Many CEOs believe that by bringing in enough women at lower levels and treating them the same way as men, they’ll naturally rise into senior positions. The fact that this hasn’t happened in the past several decades should make CEOs see that this is ineffective.

It is crucial to take the differences between the two genders into consideration and to pay attention to the cultural changes that are required in the business. Simply maintaining the status quo is what results in the ‘revolving door syndrome’ as qualified women leave in droves.

Overhaul HR practices:

Women’s importance and value to an organisation needs to be recognized. For example, when women are paid less than men and are given ineffective maternity benefits, it’s little wonder that they leave their jobs. Fortunately, this is being taken out of the hands of CEOs as several countries are recognising this problem.

For example, the UK now insists that all listed companies provide statistics on the difference in remuneration between the genders, with startling results. The country that has the lowest pay gap is Iceland (around 4%), as reporting on salaries has been required for some time. CEOs are thus being forced to demonstrate fairness, after having been content to allow this discrepancy to remain in place.

 

The bottom line

The CEO approaches listed above can achieve significant, sustainable results to increase the number of women at senior, decision-making levels. These steps discourage clinging to outdated, patriarchal business methods in the hope that they’ll achieve different results, but  wondering why the majority of women still find themselves excluded from the corridors of power.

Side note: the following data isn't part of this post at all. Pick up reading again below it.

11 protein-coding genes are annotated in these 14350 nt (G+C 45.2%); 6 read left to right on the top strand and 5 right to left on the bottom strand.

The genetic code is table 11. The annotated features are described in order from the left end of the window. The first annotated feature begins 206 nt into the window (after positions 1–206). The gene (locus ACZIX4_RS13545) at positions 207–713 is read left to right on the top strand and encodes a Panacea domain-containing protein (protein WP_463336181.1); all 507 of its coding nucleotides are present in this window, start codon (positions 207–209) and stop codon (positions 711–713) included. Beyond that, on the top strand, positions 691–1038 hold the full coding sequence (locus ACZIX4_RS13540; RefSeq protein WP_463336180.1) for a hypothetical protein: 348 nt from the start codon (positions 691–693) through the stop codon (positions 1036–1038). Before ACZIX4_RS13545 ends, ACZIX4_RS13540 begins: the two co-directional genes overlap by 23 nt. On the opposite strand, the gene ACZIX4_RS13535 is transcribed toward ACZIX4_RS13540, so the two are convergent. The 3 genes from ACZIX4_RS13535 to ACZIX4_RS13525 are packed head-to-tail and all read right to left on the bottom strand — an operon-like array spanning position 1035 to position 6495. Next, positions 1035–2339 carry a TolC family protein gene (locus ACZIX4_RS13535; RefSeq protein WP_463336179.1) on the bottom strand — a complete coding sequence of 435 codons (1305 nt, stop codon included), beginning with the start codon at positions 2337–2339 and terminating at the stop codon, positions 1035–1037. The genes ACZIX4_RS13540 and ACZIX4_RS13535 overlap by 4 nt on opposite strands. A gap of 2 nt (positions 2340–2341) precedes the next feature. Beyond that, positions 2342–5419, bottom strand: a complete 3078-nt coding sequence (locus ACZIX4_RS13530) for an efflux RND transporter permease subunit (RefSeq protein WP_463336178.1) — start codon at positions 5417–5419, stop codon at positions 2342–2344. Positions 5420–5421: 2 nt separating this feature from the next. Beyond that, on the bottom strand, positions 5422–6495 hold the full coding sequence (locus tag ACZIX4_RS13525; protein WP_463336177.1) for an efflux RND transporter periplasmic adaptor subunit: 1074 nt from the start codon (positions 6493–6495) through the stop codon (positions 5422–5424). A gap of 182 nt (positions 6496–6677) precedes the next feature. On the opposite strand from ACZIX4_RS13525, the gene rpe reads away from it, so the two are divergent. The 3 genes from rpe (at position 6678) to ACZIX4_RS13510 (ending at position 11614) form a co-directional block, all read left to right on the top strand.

Of course, there are pockets of change that are occurring, where CEOs truly grasp the bigger picture and drive the process of change unrelentingly from the top. In this type of situation, great success has been achieved and the companies’ performances, as well as the overall culture of engagement and job satisfaction, have improved vastly.

When CEOs truly understand that gender balance is a business imperative, they will doubtless start to demonstrate a true commitment. At the end of the day, building gender balance should be approached like any other change management initiative that a company undertakes. Change is always hard, so successful CEOs will learn that you need to get serious about it first.

Julia Anne George

About Julia: Writing professionally for the past 5 years, largely in a marketing capacity but also for several international publications, her true passion is in the field of gender-balancing and she has worked with various companies and candidates to ensure the success of qualified women at every decision-making level. She has written extensively in this field. Her passion is to introduce new models of management that are more consultative, which embrace diversity, and are more aligned with a 21st century business environment.